Great Throughts Treasury

A database of quotes

Gustave Flaubert

French Writer, Western Novelist known for his first novel, Madame Bovary

"Success as I see it, is a result, not a goal."

"Success is a consequence and must not be a goal. I've never sought it (though I desire it) and seek it less and less."

"Success is a result, not a goal."

"Such killings were part of the natural order of things, an inevitable consequence of belonging to a royal household."

"Surely it could not have been a dove God had chosen to speak through, since doves could not talk."

"Stupidity consists in wanting to reach conclusions. We are a thread, and we want to know the whole cloth."

"Stupidity is something unshakable; nothing attacks it without breaking itself against it; it is of the nature of granite, hard and resistant."

"Stupidity lies in wanting to draw conclusions."

"Style is as much under the words as in the words. It is as much the soul as it is the flesh of a work."

"Talent is a long patience, and originality an effort of will and intense observation."

"That man has missed something who has never left a brothel at sunrise feeling like throwing himself into the river out of pure disgust."

"That was how they would have liked to be: what they were doing was to dream up ideals and then refashion their past lives to match them. Speech is a rolling-machine that always stretches the feelings it expresses."

"The art of writing is the art of discovering what you believe."

"The artist must be in his work as God is in creation, invisible and all-powerful; one must sense him everywhere but never see him."

"The artist must manage to make posterity believe that he never existed."

"The artist ought no more to appear in his work than God in nature."

"The author in his book must be like God in his universe, everywhere present and nowhere visible."

"The better a work is, the more it attracts criticism; it is like the fleas who rush to jump on white linens."

"The brazen arms were working more quickly. They paused no longer. Every time that a child was placed in them the priests of Moloch spread out their hands upon him to burden him with the crimes of the people, vociferating: "They are not men but oxen!" and the multitude round about repeated: "Oxen! oxen!" The devout exclaimed: "Lord! Eat!""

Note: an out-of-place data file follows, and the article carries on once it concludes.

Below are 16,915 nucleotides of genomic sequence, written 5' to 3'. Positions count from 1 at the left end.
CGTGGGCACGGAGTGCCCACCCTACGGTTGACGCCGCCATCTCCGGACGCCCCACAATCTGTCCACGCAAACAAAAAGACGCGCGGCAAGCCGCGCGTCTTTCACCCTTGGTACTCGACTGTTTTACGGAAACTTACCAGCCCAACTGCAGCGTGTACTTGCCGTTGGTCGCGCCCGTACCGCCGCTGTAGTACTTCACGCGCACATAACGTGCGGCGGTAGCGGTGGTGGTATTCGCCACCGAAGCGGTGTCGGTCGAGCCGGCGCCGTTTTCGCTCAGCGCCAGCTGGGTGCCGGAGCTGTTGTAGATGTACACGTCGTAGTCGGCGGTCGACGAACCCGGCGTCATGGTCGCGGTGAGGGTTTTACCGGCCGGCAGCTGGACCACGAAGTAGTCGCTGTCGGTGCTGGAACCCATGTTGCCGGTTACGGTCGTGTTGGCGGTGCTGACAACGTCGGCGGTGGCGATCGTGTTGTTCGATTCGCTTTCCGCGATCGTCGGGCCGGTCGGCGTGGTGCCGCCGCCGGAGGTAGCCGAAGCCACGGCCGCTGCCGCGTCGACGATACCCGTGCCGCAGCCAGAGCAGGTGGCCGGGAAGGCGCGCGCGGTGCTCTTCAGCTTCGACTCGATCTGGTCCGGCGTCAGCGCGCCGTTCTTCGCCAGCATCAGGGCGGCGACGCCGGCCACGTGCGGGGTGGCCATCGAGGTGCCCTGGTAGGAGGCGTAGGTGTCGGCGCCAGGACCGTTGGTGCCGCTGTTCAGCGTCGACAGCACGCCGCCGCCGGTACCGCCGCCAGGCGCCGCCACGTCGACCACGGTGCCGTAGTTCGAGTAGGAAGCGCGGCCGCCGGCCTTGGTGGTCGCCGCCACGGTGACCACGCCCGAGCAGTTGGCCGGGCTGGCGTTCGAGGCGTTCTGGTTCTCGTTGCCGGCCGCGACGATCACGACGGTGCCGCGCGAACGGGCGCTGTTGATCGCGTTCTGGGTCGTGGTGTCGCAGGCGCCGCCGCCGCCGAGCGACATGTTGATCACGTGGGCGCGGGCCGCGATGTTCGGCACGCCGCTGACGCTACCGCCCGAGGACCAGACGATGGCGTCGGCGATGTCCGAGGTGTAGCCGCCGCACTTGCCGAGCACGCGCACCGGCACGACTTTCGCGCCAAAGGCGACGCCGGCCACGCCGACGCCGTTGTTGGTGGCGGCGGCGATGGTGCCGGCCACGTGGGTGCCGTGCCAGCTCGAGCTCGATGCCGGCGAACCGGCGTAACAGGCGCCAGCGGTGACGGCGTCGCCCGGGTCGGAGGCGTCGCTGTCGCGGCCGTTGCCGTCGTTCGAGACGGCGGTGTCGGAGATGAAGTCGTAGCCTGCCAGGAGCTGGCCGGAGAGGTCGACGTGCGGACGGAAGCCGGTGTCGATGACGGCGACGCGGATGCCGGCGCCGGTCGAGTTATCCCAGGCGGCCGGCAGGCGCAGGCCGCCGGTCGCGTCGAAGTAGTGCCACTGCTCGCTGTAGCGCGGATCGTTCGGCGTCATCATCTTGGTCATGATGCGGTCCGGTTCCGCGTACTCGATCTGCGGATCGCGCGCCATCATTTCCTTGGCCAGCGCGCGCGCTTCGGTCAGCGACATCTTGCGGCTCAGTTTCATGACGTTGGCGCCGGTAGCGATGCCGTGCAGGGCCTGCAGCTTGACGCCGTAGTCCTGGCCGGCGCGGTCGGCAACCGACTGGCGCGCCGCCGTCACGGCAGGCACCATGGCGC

"The citadel of Machaerus rose east of the Dead Sea on a basalt Peak shaped like a cone, girdled by four deep valleys; two about its sides, one in front, and the fourth behind."

"The clerk assured her warmly that idealistic natures were rarely understood."

"The cold made them clasp each other the tighter; their sighs seemed more profound; their eyes, though they could scarcely discern them in the gloom, seemed bigger, and in the stillness that enfolded them a word, softly murmured, would fall upon their hearts like the note of a crystal bell and pass, trembling with infinite vibrations, into silence."

"The cult of art gives pride; one never has too much of it."

"The curtain fell."

"The conversation flagged. Madame Bovary frequently relapsed into silence, while Leon himself seemed ill at ease. He was seated on a low chair near the fire, and kept turning over the ivory needle-case in his fingers. She plied her needle, pressing down the hem of the cloth from time to time with her nail. She did not speak, and he too held his peace, just as entranced by her silence as he would have been by her words."

"The difficulties he foresaw were so formidable that he quickly banished the disagreeable subject from his mind."

"The denigration of those we love always detaches us from them in some degree. Never touch your idols: the gilding will stick to your fingers."